Throughout your career, you’ll develop skills, overcome obstacles and obtain achievements that will demonstrate your value as an employee. Although this may not necessarily fall under “job responsibilities” you should still include these accomplishments on your resume. Here’s how to do so.

Track Your Accomplishments As You Go

Keeping track of your career accomplishments as they occur is critical. If you fail to record them when they’re relevant, you may forget some of those achievements or skills. So to avoid this, treat your resume as a living document, and as you reach those milestones or accomplishments, update your resume accordingly.

Analyze Your Accomplishments

If you’re unsure of what type of accomplishments/skills/obstacles to include on your resume, ask yourself what you have done that yielded a result. For example, what did you develop and what problem did it solve? What outcomes have you generated? Did you receive and promotions, awards or gain more responsibilities? Have you implemented something new for the company to improve success, sales, awareness, efficiency?  Did you increase revenue, and by how much (numerical value)? What processes or procedures did you improve/augment? What makes you unique to the business? What projects did you work on that were important to you? Next, construct your statements answering these questions.

Construct Your Statements

When it comes to constructing your statements, ask yourself, what was the challenge, what did I implement/action did I take, and what was the result?  This will ensure each accomplishment or skill you address touches on all the key points. An example would be, “Improved daily productivity by implementing a calendaring schedule system”. Or if you can use statistics, you can say something such as, “Decreased expenses by .5% by assessing current usage and cutting out unnecessary costs”.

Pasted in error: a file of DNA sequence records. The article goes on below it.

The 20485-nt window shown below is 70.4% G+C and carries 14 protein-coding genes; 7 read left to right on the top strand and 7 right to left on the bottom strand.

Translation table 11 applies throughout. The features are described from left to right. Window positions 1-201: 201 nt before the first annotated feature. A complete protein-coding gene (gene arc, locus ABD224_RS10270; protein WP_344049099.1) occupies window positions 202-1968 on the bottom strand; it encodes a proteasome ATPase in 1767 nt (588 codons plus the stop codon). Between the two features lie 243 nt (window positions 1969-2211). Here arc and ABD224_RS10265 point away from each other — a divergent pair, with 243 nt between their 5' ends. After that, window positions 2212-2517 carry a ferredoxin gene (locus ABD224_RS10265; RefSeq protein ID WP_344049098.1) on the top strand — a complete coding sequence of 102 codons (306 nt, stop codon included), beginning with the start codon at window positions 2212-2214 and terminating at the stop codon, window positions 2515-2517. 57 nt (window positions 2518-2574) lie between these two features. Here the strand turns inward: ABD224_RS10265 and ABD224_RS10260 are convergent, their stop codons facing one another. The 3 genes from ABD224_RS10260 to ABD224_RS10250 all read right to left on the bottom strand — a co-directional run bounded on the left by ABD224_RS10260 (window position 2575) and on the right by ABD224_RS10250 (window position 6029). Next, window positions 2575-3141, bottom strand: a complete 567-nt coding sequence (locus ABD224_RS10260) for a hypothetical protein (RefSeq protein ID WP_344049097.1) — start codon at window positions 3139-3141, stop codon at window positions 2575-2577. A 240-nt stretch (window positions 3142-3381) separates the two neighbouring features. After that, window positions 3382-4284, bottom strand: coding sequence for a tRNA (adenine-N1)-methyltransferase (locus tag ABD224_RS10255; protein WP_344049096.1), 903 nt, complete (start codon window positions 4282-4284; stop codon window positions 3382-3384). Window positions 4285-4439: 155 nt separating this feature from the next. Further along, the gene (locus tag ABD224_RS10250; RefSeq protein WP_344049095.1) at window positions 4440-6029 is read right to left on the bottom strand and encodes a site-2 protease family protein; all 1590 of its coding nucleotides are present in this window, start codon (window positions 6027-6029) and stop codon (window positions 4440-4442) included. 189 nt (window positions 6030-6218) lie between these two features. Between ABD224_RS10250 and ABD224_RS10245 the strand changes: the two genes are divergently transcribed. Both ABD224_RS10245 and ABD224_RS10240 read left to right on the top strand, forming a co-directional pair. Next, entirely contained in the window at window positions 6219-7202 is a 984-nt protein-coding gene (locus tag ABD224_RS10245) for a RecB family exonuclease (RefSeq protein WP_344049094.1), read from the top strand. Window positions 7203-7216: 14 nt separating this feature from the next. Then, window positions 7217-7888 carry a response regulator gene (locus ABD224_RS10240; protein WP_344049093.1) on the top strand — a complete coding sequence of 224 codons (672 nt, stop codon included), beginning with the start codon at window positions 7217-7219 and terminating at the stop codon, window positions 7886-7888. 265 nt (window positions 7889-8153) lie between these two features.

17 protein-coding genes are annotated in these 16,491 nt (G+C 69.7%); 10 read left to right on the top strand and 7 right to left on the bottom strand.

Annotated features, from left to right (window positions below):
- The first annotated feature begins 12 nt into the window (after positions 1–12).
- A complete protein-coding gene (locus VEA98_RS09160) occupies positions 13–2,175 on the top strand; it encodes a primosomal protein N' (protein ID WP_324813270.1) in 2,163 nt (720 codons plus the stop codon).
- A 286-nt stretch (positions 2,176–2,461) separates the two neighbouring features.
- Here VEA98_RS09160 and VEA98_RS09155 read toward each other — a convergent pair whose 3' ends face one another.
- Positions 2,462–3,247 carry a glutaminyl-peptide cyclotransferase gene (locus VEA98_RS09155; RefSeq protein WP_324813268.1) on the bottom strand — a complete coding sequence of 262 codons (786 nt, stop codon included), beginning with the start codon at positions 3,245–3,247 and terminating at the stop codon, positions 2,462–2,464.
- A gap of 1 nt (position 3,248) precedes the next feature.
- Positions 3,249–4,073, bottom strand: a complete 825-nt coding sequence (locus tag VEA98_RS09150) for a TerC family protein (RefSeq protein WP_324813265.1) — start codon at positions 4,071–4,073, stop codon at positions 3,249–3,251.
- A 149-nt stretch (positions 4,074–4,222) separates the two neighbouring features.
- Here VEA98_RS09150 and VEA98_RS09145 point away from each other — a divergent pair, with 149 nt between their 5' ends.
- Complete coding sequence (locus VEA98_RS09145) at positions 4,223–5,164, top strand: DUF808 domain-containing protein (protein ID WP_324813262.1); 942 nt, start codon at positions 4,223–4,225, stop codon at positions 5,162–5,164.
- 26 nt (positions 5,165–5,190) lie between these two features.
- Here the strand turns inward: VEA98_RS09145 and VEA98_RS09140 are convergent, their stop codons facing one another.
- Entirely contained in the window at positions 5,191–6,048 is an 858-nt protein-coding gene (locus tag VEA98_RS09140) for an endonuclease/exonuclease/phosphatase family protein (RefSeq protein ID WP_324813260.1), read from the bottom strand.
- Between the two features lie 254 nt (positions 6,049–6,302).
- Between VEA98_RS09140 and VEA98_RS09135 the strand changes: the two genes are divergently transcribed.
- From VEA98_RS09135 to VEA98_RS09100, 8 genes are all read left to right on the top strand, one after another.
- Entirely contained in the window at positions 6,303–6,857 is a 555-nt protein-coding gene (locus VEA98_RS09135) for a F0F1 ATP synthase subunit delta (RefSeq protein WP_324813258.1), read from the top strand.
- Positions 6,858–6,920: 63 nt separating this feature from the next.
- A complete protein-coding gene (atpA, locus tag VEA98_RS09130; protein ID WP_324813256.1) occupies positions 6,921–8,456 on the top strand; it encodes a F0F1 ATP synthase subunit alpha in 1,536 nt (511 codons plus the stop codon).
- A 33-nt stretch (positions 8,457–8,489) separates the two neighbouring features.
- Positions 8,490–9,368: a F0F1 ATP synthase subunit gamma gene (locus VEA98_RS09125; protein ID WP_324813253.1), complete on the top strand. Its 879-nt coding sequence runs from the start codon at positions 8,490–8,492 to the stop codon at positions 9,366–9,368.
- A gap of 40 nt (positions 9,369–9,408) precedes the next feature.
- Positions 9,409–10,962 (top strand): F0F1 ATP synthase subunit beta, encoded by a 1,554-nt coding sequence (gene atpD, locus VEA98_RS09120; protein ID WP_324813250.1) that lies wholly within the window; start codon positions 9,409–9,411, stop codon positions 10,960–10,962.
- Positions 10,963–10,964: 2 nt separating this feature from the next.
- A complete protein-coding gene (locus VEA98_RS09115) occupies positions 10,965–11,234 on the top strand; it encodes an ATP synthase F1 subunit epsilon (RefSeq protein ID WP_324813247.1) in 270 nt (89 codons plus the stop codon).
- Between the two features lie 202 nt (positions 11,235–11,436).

Include Challenges/Obstacles

You can also include any challenges or failures you faced, and how you adapted, learned and overcame them. Whether it was a positive outcome or an unsuccessful one, both are significant in establishing value, as they describe your talent, and your ability to adapt, learn and grow.

What Not to Include

Before you begin listing out your accomplishments, there are some that you should leave off your resume. For example, you should avoid including outdated or “overexaggerated/fabricated accomplishments” as well as accomplishments that divulge confidential information. Here’s more on what not to include on your resume.